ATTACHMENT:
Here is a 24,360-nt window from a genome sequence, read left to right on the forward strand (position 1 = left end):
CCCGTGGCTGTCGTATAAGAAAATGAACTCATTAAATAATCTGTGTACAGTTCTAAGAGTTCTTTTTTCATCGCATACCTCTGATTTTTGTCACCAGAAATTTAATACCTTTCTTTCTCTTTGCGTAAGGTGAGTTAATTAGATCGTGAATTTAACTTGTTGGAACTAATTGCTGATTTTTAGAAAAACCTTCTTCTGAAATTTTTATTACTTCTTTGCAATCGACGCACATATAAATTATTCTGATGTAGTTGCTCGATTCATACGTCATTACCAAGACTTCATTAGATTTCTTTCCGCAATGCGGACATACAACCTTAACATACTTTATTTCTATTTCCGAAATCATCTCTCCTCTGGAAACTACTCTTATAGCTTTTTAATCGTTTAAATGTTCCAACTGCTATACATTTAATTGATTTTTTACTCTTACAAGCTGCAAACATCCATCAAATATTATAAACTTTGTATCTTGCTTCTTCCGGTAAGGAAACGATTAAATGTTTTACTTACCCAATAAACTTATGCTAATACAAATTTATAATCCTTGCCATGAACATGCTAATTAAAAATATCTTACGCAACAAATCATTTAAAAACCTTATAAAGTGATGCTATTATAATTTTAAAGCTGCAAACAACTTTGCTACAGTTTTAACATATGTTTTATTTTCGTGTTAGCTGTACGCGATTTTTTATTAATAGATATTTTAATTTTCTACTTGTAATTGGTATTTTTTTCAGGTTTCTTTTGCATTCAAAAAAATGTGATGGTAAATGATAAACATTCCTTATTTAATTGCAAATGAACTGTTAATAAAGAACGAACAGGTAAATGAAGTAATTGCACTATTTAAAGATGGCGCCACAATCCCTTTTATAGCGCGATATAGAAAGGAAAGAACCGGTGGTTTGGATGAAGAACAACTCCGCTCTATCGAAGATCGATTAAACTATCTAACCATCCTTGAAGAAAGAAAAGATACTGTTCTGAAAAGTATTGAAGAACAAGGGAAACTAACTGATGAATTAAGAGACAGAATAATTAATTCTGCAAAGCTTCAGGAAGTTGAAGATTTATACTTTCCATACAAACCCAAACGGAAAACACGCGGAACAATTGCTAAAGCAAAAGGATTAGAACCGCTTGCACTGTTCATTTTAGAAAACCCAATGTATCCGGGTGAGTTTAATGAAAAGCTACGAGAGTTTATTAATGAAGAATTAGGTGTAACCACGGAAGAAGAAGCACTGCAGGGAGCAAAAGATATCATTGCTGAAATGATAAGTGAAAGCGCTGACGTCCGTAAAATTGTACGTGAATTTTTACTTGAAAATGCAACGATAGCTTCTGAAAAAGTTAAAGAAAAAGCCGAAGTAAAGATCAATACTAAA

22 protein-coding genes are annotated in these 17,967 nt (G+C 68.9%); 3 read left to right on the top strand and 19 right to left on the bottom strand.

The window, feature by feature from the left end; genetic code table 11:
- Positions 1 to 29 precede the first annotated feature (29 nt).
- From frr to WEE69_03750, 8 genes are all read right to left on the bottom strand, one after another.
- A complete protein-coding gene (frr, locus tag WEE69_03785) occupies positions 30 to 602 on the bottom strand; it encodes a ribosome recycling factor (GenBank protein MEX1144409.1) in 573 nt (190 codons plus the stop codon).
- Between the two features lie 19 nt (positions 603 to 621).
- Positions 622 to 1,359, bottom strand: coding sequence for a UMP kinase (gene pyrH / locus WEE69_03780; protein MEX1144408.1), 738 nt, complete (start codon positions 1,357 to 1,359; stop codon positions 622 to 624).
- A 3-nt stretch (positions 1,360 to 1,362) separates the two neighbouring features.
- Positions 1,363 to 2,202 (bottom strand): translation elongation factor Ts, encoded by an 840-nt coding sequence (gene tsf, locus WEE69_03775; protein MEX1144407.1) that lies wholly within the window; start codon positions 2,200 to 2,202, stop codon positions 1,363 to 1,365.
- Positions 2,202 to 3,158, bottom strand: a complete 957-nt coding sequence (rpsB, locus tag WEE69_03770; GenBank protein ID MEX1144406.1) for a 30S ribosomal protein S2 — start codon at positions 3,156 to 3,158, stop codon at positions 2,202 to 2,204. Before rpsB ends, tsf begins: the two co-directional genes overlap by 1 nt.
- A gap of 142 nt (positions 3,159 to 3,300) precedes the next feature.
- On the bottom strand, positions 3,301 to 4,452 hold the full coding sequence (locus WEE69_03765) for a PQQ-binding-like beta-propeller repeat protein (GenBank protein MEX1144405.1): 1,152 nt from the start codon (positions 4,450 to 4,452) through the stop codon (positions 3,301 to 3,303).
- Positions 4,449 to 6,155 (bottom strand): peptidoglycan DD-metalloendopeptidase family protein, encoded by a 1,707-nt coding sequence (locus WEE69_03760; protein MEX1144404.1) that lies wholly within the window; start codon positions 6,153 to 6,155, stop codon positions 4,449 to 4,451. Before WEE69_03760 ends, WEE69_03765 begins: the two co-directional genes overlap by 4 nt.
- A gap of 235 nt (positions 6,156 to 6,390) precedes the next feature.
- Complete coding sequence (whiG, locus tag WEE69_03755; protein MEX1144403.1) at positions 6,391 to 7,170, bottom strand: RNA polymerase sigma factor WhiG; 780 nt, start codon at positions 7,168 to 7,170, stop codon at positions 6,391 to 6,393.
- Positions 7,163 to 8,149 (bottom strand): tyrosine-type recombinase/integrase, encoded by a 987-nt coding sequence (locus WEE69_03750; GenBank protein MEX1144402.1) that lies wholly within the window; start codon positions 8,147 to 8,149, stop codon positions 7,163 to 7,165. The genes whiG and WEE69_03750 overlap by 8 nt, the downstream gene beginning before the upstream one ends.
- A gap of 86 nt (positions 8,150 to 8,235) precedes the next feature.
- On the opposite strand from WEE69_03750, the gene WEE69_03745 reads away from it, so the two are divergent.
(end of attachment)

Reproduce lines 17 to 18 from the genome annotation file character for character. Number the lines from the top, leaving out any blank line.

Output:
- Complete coding sequence (whiG, locus tag WEE69_03755; protein MEX1144403.1) at positions 6,391 to 7,170, bottom strand: RNA polymerase sigma factor WhiG; 780 nt, start codon at positions 7,168 to 7,170, stop codon at positions 6,391 to 6,393.
- Positions 7,163 to 8,149 (bottom strand): tyrosine-type recombinase/integrase, encoded by a 987-nt coding sequence (locus WEE69_03750; GenBank protein MEX1144402.1) that lies wholly within the window; start codon positions 8,147 to 8,149, stop codon positions 7,163 to 7,165. The genes whiG and WEE69_03750 overlap by 8 nt, the downstream gene beginning before the upstream one ends.